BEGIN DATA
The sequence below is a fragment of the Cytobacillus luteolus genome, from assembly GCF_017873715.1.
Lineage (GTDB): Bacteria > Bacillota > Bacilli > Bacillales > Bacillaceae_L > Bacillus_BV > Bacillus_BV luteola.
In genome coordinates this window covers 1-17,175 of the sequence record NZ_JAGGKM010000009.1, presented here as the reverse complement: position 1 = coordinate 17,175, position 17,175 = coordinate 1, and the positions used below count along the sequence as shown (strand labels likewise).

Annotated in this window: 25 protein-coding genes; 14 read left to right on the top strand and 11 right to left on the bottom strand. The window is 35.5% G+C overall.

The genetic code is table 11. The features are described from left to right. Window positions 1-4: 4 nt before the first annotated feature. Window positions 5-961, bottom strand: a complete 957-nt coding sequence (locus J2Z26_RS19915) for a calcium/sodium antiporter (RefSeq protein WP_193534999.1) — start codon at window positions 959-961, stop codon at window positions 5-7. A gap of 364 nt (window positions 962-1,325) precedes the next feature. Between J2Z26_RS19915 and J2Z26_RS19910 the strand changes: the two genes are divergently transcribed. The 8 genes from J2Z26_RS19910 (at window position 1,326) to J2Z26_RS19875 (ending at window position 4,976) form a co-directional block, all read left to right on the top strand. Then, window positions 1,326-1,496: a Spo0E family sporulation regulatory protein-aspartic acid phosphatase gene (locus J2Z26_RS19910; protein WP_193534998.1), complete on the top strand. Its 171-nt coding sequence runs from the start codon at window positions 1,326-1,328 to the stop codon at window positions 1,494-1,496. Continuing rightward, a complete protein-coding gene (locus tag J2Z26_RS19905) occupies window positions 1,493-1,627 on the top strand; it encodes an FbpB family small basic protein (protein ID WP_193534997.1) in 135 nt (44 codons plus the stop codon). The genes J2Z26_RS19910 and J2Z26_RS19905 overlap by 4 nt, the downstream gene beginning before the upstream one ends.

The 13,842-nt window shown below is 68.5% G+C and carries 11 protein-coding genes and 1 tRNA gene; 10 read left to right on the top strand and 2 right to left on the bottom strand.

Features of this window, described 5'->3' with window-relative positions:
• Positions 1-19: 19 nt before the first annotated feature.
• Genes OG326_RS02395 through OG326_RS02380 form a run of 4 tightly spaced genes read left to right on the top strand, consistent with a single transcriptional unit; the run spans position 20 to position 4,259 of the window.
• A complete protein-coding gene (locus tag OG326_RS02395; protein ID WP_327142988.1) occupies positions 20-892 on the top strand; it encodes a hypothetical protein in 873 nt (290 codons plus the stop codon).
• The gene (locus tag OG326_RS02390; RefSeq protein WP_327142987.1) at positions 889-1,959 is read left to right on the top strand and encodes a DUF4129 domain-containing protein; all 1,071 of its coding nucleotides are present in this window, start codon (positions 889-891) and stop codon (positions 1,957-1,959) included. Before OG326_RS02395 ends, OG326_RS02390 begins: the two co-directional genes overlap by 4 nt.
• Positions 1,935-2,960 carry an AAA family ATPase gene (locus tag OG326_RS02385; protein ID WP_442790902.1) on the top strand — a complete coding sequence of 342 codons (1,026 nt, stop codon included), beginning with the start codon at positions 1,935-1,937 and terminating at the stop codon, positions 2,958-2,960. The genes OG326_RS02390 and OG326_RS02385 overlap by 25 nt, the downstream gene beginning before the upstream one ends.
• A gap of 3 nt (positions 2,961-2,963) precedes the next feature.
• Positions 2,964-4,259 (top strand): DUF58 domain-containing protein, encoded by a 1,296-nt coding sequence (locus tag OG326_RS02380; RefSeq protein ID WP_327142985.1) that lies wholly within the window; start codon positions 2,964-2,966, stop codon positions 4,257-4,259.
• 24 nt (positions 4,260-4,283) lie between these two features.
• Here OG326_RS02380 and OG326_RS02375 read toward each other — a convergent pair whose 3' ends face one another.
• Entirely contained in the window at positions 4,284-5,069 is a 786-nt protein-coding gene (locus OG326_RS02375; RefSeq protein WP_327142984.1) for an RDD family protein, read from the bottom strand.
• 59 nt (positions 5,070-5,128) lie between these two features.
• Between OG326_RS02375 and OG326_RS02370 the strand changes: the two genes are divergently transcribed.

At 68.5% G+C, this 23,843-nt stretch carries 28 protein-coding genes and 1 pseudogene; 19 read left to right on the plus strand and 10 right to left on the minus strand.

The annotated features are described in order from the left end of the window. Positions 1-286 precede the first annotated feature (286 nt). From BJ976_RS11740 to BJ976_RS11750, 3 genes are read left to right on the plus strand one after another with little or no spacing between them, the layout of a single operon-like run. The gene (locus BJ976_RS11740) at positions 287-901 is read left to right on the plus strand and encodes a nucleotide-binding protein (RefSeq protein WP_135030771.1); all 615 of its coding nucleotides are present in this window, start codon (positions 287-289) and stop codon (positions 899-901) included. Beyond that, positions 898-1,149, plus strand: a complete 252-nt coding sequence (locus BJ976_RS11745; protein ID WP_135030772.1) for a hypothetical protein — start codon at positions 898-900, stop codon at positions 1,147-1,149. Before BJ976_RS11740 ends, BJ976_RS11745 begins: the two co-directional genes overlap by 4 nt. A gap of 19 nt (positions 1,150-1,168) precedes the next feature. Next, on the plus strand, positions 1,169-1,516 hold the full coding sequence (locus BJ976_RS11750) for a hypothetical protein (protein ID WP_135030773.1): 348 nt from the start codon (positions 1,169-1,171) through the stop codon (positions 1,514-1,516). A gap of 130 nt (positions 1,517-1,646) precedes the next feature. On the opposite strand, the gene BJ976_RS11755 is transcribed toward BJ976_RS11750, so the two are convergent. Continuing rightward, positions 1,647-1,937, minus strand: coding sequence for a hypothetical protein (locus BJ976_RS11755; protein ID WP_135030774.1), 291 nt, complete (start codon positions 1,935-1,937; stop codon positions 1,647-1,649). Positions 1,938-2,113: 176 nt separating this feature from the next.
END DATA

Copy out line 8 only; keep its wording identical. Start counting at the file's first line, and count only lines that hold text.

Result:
• Positions 1-19: 19 nt before the first annotated feature.